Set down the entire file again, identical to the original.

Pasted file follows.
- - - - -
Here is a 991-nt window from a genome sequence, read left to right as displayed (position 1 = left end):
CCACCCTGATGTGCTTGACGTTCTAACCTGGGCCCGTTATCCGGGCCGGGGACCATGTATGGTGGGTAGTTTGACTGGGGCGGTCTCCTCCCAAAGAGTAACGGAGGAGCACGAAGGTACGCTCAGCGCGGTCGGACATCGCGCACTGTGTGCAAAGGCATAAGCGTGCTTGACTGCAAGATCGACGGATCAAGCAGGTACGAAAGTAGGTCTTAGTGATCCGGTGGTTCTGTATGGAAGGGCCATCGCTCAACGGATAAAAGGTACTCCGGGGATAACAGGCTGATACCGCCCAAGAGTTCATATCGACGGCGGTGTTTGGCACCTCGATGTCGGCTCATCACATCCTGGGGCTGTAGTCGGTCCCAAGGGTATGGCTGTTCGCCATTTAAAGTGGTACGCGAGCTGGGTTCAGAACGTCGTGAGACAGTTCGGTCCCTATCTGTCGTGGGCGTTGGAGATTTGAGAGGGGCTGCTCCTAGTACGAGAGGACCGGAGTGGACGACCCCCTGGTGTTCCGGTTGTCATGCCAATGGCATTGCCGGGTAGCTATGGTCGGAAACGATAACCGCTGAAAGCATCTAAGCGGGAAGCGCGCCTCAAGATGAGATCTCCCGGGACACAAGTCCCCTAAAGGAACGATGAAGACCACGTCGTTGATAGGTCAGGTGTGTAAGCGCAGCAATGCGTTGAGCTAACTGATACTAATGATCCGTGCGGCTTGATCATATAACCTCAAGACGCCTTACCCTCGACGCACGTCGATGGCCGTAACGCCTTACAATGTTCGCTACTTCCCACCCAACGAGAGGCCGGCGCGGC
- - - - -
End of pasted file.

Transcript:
Here is a 991-nt window from a genome sequence, read left to right as displayed (position 1 = left end):
CCACCCTGATGTGCTTGACGTTCTAACCTGGGCCCGTTATCCGGGCCGGGGACCATGTATGGTGGGTAGTTTGACTGGGGCGGTCTCCTCCCAAAGAGTAACGGAGGAGCACGAAGGTACGCTCAGCGCGGTCGGACATCGCGCACTGTGTGCAAAGGCATAAGCGTGCTTGACTGCAAGATCGACGGATCAAGCAGGTACGAAAGTAGGTCTTAGTGATCCGGTGGTTCTGTATGGAAGGGCCATCGCTCAACGGATAAAAGGTACTCCGGGGATAACAGGCTGATACCGCCCAAGAGTTCATATCGACGGCGGTGTTTGGCACCTCGATGTCGGCTCATCACATCCTGGGGCTGTAGTCGGTCCCAAGGGTATGGCTGTTCGCCATTTAAAGTGGTACGCGAGCTGGGTTCAGAACGTCGTGAGACAGTTCGGTCCCTATCTGTCGTGGGCGTTGGAGATTTGAGAGGGGCTGCTCCTAGTACGAGAGGACCGGAGTGGACGACCCCCTGGTGTTCCGGTTGTCATGCCAATGGCATTGCCGGGTAGCTATGGTCGGAAACGATAACCGCTGAAAGCATCTAAGCGGGAAGCGCGCCTCAAGATGAGATCTCCCGGGACACAAGTCCCCTAAAGGAACGATGAAGACCACGTCGTTGATAGGTCAGGTGTGTAAGCGCAGCAATGCGTTGAGCTAACTGATACTAATGATCCGTGCGGCTTGATCATATAACCTCAAGACGCCTTACCCTCGACGCACGTCGATGGCCGTAACGCCTTACAATGTTCGCTACTTCCCACCCAACGAGAGGCCGGCGCGGC